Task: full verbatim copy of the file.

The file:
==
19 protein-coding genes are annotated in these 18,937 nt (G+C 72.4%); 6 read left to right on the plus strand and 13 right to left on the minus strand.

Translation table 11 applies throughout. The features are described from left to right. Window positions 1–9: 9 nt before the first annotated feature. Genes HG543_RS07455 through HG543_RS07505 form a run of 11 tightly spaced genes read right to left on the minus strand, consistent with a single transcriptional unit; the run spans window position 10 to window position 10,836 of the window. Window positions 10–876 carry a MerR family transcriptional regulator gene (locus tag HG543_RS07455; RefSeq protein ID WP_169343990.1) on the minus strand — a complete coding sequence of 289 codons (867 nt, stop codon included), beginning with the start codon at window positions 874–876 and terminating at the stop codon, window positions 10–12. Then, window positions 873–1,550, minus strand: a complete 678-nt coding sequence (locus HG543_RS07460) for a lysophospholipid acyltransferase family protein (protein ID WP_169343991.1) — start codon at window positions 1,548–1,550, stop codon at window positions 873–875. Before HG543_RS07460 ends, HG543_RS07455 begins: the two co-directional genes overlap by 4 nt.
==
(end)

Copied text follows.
19 protein-coding genes are annotated in these 18,937 nt (G+C 72.4%); 6 read left to right on the plus strand and 13 right to left on the minus strand.

Translation table 11 applies throughout. The features are described from left to right. Window positions 1–9: 9 nt before the first annotated feature. Genes HG543_RS07455 through HG543_RS07505 form a run of 11 tightly spaced genes read right to left on the minus strand, consistent with a single transcriptional unit; the run spans window position 10 to window position 10,836 of the window. Window positions 10–876 carry a MerR family transcriptional regulator gene (locus tag HG543_RS07455; RefSeq protein ID WP_169343990.1) on the minus strand — a complete coding sequence of 289 codons (867 nt, stop codon included), beginning with the start codon at window positions 874–876 and terminating at the stop codon, window positions 10–12. Then, window positions 873–1,550, minus strand: a complete 678-nt coding sequence (locus HG543_RS07460) for a lysophospholipid acyltransferase family protein (protein ID WP_169343991.1) — start codon at window positions 1,548–1,550, stop codon at window positions 873–875. Before HG543_RS07460 ends, HG543_RS07455 begins: the two co-directional genes overlap by 4 nt.